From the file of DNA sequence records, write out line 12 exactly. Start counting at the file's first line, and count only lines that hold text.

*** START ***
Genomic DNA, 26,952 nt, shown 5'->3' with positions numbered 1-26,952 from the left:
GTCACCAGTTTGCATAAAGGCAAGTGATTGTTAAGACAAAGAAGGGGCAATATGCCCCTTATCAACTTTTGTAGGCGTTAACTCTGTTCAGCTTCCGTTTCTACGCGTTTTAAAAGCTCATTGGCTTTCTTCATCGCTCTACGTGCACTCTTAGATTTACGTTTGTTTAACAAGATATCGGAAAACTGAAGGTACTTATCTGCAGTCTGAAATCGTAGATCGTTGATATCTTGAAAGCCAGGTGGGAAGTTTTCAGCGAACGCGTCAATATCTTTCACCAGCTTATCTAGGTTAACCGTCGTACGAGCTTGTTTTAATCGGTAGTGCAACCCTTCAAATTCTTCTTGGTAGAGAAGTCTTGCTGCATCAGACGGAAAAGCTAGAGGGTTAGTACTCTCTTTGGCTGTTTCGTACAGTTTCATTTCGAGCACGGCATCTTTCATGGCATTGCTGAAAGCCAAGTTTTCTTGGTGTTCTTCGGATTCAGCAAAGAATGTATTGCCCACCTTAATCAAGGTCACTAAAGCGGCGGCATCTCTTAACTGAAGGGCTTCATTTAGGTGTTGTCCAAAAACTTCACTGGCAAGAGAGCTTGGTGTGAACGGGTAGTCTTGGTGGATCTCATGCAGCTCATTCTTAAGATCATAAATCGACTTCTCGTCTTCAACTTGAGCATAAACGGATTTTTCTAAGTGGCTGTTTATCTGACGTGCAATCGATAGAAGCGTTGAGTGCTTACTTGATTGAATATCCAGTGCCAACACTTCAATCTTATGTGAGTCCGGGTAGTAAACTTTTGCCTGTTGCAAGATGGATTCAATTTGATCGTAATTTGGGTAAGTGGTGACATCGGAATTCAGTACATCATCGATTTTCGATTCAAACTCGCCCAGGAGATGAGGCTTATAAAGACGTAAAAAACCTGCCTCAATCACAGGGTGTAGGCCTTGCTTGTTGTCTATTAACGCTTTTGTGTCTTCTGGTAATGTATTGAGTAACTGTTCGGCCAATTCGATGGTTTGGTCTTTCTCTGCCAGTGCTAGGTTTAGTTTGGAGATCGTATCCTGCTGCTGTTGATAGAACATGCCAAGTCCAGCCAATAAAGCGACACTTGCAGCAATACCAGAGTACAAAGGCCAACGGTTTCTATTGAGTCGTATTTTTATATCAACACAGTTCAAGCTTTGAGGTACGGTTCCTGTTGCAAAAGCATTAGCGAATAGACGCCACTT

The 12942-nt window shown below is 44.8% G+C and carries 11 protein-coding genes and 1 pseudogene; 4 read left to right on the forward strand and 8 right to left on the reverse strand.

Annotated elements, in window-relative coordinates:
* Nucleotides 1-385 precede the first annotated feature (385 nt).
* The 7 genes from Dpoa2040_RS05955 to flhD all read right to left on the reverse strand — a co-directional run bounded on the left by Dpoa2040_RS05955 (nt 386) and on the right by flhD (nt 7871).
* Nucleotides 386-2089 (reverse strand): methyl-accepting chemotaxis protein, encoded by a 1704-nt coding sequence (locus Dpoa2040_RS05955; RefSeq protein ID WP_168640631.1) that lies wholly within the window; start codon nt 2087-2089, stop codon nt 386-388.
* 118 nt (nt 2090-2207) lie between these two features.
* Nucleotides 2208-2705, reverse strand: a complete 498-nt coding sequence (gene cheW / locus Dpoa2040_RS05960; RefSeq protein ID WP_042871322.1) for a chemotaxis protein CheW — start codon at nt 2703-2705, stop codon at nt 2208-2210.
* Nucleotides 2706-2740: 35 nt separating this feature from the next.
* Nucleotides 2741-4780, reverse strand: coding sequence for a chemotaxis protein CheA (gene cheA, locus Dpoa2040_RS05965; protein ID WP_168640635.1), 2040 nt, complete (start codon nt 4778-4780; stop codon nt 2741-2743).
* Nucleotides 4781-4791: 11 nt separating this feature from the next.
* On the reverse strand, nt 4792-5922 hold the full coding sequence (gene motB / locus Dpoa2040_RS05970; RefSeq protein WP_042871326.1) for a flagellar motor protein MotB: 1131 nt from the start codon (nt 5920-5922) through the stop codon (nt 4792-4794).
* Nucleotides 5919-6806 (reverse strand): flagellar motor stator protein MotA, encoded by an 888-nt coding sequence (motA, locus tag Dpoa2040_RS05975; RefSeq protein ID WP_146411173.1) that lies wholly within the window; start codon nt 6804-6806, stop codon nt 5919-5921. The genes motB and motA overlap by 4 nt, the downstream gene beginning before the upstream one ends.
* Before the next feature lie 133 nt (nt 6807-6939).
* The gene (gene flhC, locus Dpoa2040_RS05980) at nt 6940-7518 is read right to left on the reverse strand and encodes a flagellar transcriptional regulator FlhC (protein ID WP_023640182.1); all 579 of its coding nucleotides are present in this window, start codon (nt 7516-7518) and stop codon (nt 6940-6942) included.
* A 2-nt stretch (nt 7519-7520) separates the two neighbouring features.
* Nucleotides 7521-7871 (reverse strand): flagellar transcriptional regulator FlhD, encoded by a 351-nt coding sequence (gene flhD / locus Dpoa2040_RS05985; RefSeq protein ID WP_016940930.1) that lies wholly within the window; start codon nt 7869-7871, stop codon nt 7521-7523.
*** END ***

* Nucleotides 4781-4791: 11 nt separating this feature from the next.